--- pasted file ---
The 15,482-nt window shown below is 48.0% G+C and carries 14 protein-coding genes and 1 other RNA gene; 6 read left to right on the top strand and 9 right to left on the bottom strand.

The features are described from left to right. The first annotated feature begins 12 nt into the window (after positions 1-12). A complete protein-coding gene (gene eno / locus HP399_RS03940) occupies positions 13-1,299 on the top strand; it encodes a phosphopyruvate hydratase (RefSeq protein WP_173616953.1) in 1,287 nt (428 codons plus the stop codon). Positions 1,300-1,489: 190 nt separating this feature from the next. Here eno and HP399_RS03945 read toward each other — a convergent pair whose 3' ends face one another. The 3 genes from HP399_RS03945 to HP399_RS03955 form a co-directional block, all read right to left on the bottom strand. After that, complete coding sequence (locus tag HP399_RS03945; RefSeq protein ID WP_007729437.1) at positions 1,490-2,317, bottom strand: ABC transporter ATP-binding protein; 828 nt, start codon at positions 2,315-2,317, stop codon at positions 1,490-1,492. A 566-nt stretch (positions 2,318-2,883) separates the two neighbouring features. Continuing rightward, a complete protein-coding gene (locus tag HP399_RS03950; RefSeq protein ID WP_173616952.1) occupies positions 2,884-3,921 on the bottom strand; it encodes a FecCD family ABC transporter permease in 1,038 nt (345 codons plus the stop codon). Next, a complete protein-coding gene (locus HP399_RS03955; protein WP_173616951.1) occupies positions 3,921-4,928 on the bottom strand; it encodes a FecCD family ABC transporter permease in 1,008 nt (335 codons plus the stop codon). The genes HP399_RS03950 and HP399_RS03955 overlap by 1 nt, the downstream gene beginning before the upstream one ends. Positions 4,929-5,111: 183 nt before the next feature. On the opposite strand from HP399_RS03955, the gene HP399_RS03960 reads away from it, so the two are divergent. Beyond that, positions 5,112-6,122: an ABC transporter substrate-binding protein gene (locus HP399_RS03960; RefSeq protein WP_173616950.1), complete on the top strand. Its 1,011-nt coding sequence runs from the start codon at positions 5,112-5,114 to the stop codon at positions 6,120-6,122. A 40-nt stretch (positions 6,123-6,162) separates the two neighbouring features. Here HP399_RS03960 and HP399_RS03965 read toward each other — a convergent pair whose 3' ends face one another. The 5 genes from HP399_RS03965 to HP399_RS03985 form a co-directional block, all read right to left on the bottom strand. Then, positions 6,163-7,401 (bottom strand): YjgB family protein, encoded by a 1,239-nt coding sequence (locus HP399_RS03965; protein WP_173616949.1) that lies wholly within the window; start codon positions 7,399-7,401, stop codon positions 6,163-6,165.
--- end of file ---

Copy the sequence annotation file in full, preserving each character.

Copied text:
The 15,482-nt window shown below is 48.0% G+C and carries 14 protein-coding genes and 1 other RNA gene; 6 read left to right on the top strand and 9 right to left on the bottom strand.

The features are described from left to right. The first annotated feature begins 12 nt into the window (after positions 1-12). A complete protein-coding gene (gene eno / locus HP399_RS03940) occupies positions 13-1,299 on the top strand; it encodes a phosphopyruvate hydratase (RefSeq protein WP_173616953.1) in 1,287 nt (428 codons plus the stop codon). Positions 1,300-1,489: 190 nt separating this feature from the next. Here eno and HP399_RS03945 read toward each other — a convergent pair whose 3' ends face one another. The 3 genes from HP399_RS03945 to HP399_RS03955 form a co-directional block, all read right to left on the bottom strand. After that, complete coding sequence (locus tag HP399_RS03945; RefSeq protein ID WP_007729437.1) at positions 1,490-2,317, bottom strand: ABC transporter ATP-binding protein; 828 nt, start codon at positions 2,315-2,317, stop codon at positions 1,490-1,492. A 566-nt stretch (positions 2,318-2,883) separates the two neighbouring features. Continuing rightward, a complete protein-coding gene (locus tag HP399_RS03950; RefSeq protein ID WP_173616952.1) occupies positions 2,884-3,921 on the bottom strand; it encodes a FecCD family ABC transporter permease in 1,038 nt (345 codons plus the stop codon). Next, a complete protein-coding gene (locus HP399_RS03955; protein WP_173616951.1) occupies positions 3,921-4,928 on the bottom strand; it encodes a FecCD family ABC transporter permease in 1,008 nt (335 codons plus the stop codon). The genes HP399_RS03950 and HP399_RS03955 overlap by 1 nt, the downstream gene beginning before the upstream one ends. Positions 4,929-5,111: 183 nt before the next feature. On the opposite strand from HP399_RS03955, the gene HP399_RS03960 reads away from it, so the two are divergent. Beyond that, positions 5,112-6,122: an ABC transporter substrate-binding protein gene (locus HP399_RS03960; RefSeq protein WP_173616950.1), complete on the top strand. Its 1,011-nt coding sequence runs from the start codon at positions 5,112-5,114 to the stop codon at positions 6,120-6,122. A 40-nt stretch (positions 6,123-6,162) separates the two neighbouring features. Here HP399_RS03960 and HP399_RS03965 read toward each other — a convergent pair whose 3' ends face one another. The 5 genes from HP399_RS03965 to HP399_RS03985 form a co-directional block, all read right to left on the bottom strand. Then, positions 6,163-7,401 (bottom strand): YjgB family protein, encoded by a 1,239-nt coding sequence (locus HP399_RS03965; protein WP_173616949.1) that lies wholly within the window; start codon positions 7,399-7,401, stop codon positions 6,163-6,165.